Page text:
Documentary

Review: They Shall Not Grow Old

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The best part of They Shall Not Grow Old is a postscript: Following the credits, director Peter Jackson (of Lord of the Rings fame) appears on screen to discuss the making of his remarkable World War I film.

The documentary immerses viewers in the daily experience of British soldiers, from the rush to volunteer through boot camp and on to the Western front. Post hoc interviews with survivors are layered atop restored video footage from the war. And oh, how well-restored it is!

The idea, Jackson explains, was to turn 100-year-old film into something that might have been shot today. By retiming it to the modern standard of 24 frames per second, through painstaking colorization, and with the addition of voice acting and sound effects, he very nearly succeeds. Jumpy, scratchy, black-and-white images come into focus, and blurry, faceless figures come to life. All that realism and immediacy add up to a reminder that wars are fought not by countries or even armies but by men.

NEXT: Movie Review: All Is True

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  1. I seem to remember having trouble conceptualizing the distance in past in color when I was a child. Even my dreams of the past where in black and white. It’s amazing how the brain works. How ideas are formed and shaped.

    1. I was 30 when I first found out that some people could dream in black and white, and it blew me away.
      I never imagined someone wouldn’t dream the same way that they saw.

  2. “Were” not “where” and take out the “it” preceding “past” and I go away now in shame.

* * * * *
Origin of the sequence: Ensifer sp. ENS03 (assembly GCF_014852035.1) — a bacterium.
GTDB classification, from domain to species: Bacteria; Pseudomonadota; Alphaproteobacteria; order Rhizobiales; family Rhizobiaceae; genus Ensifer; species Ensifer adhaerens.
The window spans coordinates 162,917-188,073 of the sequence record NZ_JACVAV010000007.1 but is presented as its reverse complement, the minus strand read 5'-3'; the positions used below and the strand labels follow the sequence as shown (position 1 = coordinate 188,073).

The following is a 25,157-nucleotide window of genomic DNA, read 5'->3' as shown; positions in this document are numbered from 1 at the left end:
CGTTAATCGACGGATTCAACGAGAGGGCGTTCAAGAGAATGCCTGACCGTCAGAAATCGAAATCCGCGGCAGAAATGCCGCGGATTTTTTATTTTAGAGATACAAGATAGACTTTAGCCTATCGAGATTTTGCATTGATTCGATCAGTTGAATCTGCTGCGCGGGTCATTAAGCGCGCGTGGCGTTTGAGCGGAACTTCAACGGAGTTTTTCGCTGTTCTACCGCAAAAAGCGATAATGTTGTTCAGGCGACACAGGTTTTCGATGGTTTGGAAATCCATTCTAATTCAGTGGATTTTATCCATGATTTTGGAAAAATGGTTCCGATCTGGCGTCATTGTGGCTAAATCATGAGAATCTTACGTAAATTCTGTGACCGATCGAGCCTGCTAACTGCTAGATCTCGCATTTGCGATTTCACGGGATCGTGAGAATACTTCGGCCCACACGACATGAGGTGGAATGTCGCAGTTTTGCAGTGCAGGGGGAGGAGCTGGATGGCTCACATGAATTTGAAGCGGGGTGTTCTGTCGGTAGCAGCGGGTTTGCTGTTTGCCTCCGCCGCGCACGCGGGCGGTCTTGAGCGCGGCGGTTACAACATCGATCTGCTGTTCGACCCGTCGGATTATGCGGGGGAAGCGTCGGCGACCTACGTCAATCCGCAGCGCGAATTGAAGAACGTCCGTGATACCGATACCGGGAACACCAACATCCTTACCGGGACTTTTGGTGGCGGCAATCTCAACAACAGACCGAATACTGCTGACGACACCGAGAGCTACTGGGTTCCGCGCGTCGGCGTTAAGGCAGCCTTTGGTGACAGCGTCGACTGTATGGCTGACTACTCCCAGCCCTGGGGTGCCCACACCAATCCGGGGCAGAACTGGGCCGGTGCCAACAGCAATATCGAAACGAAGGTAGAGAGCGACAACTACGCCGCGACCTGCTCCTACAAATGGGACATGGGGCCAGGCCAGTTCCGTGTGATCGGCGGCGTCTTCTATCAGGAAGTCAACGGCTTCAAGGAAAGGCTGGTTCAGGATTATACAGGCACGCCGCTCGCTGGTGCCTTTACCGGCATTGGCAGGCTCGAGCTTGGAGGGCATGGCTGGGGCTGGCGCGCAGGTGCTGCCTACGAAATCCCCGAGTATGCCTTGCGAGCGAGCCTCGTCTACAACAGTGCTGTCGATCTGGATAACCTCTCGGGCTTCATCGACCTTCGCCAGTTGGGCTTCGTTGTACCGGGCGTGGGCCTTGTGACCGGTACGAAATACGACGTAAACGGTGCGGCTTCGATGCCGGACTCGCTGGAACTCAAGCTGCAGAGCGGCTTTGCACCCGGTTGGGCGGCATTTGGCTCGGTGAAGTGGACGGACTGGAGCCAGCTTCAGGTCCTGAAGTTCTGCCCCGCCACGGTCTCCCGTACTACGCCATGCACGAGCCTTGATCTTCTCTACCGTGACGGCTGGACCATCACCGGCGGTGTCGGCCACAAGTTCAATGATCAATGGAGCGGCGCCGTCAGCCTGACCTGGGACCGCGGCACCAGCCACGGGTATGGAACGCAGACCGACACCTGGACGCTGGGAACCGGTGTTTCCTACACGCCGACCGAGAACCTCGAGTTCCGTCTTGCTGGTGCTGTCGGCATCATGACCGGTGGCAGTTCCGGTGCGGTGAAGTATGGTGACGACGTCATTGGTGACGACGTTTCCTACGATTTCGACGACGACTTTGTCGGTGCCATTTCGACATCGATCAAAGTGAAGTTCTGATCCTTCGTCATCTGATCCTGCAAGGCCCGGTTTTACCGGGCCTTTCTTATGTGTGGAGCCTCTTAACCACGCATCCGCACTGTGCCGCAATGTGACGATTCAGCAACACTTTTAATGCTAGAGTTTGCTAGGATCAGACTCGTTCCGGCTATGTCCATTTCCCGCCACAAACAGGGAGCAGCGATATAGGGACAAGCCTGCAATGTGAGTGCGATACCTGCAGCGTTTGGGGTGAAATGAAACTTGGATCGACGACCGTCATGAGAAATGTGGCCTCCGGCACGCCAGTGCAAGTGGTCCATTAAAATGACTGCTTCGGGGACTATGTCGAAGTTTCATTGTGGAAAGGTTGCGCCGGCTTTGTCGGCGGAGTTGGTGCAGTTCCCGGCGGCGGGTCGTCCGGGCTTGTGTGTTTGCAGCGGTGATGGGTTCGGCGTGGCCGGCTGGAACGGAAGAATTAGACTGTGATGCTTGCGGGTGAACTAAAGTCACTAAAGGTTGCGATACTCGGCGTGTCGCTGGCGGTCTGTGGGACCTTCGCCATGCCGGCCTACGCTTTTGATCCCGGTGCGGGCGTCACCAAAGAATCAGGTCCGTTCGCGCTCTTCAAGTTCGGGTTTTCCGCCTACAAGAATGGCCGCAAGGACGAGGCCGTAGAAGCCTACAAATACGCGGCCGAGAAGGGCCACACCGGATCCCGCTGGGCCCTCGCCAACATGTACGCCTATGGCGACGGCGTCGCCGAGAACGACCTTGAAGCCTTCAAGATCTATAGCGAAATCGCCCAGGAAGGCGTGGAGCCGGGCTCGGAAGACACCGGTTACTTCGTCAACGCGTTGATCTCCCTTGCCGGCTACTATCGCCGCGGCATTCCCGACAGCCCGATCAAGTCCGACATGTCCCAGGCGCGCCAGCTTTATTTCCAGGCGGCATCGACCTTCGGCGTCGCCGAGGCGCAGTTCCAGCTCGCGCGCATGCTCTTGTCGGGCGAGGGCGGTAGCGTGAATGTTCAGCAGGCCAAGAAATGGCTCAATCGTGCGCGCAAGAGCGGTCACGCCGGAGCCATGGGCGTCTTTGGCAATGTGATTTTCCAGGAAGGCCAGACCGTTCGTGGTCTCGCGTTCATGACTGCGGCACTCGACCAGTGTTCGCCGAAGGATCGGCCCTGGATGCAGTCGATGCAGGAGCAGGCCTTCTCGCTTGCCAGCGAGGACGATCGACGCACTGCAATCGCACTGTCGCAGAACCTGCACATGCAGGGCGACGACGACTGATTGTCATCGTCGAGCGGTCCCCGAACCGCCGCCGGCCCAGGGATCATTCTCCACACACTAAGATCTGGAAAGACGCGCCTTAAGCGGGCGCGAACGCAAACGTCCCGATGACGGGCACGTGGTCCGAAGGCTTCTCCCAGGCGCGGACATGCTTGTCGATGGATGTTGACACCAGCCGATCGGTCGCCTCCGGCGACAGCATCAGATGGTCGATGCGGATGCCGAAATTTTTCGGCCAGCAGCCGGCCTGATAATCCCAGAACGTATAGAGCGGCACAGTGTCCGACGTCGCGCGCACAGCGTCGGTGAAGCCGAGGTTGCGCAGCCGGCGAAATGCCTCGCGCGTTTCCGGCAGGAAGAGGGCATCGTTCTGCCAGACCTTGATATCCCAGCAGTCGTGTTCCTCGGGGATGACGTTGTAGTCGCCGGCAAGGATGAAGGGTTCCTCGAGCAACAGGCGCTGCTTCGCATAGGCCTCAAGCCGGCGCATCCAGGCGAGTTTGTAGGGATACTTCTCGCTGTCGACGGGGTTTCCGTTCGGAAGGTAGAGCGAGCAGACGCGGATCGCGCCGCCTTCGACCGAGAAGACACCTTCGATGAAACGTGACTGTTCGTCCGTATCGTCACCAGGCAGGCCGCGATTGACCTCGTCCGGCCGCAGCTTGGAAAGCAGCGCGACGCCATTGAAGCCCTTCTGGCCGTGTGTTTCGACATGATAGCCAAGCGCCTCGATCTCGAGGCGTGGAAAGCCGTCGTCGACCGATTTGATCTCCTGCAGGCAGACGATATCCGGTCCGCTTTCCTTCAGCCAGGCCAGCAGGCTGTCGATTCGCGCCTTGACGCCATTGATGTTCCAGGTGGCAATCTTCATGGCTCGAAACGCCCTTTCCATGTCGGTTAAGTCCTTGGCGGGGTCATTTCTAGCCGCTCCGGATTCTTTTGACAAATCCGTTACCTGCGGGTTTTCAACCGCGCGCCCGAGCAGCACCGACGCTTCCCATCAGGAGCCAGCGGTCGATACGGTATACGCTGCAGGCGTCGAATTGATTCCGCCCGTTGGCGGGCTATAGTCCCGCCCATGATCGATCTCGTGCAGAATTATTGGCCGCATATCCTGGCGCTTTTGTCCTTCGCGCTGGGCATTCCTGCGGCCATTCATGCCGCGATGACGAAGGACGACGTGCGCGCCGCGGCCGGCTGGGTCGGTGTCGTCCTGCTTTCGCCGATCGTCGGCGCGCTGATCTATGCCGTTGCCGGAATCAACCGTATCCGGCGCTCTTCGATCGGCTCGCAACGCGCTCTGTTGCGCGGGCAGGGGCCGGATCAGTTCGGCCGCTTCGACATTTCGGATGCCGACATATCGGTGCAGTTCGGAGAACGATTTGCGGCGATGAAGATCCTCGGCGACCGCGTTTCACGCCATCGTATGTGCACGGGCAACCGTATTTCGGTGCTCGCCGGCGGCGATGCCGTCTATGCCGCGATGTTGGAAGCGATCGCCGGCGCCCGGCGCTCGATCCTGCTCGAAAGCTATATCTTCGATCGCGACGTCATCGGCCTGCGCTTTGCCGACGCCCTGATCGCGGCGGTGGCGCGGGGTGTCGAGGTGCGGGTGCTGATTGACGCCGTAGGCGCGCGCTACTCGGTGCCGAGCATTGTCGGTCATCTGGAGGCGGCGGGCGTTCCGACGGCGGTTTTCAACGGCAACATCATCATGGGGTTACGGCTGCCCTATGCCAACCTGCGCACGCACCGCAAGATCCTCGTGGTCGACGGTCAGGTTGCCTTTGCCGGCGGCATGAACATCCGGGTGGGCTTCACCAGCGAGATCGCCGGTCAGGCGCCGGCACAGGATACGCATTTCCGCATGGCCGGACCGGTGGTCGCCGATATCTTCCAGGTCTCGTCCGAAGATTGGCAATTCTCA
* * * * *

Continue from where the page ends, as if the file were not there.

1. I heard a rumor that there would be an “edit button” and other “enhancements” after the latest successful fund-scrounger.

  3. The really interesting part for me was how Jackson transitioned in and out of combat, like that was the only part that was “real”. Maybe for the Tommies that would have been the way they remembered it all, with their time in the trenches and near the front vivid and everything else smaller and darker. Most of the quotes they used were generic enough to apply to British experiences anywhere on the Western front, but I would like to see something focused particularly on the Somme (or Verdun for the French).

  4. Wow…three grammatically challenged paragraphs. That’s quite the review.

    1. I don’t think the paragraphs are that bad. How this constitutes a “review” is a good question, however. Moreover, why is this review coming out a full five months after the movie’s release and disapearance from the theaters?

      I guess reason was too busy concentraiting on the important works of art like super hero movies.

      1. Superhero movies are the myths of gods and monsters of today.

  5. How could anyone write a review of this movie without mentioning Madomoiselle FromArmentières?

    Never let a girl review a war movie. They just never get them.

    http://www.youtube.com/watch?v=z9mCN9eeYXM

    1. Come on John, go easy. Stephanie had the balls to slap this incredibly problematic statement as her punctuation mark:

      All that realism and immediacy add up to a reminder that wars are fought not by countries or even armies but by men.

      That makes me want to take her out to dinner.

      1. Fair point.

  6. Did he get any video of the battle Wonder Woman was in?

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